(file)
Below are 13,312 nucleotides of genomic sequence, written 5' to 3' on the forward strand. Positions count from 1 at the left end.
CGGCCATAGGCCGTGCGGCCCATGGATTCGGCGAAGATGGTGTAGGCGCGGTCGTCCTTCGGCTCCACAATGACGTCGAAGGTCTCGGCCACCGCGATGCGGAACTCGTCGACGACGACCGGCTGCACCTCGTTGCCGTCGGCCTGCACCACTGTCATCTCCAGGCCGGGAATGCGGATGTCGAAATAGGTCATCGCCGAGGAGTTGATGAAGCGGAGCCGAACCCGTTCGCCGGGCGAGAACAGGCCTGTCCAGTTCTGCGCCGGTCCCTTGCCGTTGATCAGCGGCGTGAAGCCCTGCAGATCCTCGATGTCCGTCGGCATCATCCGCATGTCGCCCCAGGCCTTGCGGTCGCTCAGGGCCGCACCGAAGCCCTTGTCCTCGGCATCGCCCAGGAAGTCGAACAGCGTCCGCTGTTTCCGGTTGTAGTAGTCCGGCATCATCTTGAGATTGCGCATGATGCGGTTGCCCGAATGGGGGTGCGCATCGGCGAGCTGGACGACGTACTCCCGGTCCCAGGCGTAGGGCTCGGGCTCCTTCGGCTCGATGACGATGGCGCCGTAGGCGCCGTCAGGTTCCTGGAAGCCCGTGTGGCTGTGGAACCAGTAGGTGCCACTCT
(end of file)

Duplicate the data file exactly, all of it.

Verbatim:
Below are 13,312 nucleotides of genomic sequence, written 5' to 3' on the forward strand. Positions count from 1 at the left end.
CGGCCATAGGCCGTGCGGCCCATGGATTCGGCGAAGATGGTGTAGGCGCGGTCGTCCTTCGGCTCCACAATGACGTCGAAGGTCTCGGCCACCGCGATGCGGAACTCGTCGACGACGACCGGCTGCACCTCGTTGCCGTCGGCCTGCACCACTGTCATCTCCAGGCCGGGAATGCGGATGTCGAAATAGGTCATCGCCGAGGAGTTGATGAAGCGGAGCCGAACCCGTTCGCCGGGCGAGAACAGGCCTGTCCAGTTCTGCGCCGGTCCCTTGCCGTTGATCAGCGGCGTGAAGCCCTGCAGATCCTCGATGTCCGTCGGCATCATCCGCATGTCGCCCCAGGCCTTGCGGTCGCTCAGGGCCGCACCGAAGCCCTTGTCCTCGGCATCGCCCAGGAAGTCGAACAGCGTCCGCTGTTTCCGGTTGTAGTAGTCCGGCATCATCTTGAGATTGCGCATGATGCGGTTGCCCGAATGGGGGTGCGCATCGGCGAGCTGGACGACGTACTCCCGGTCCCAGGCGTAGGGCTCGGGCTCCTTCGGCTCGATGACGATGGCGCCGTAGGCGCCGTCAGGTTCCTGGAAGCCCGTGTGGCTGTGGAACCAGTAGGTGCCACTCT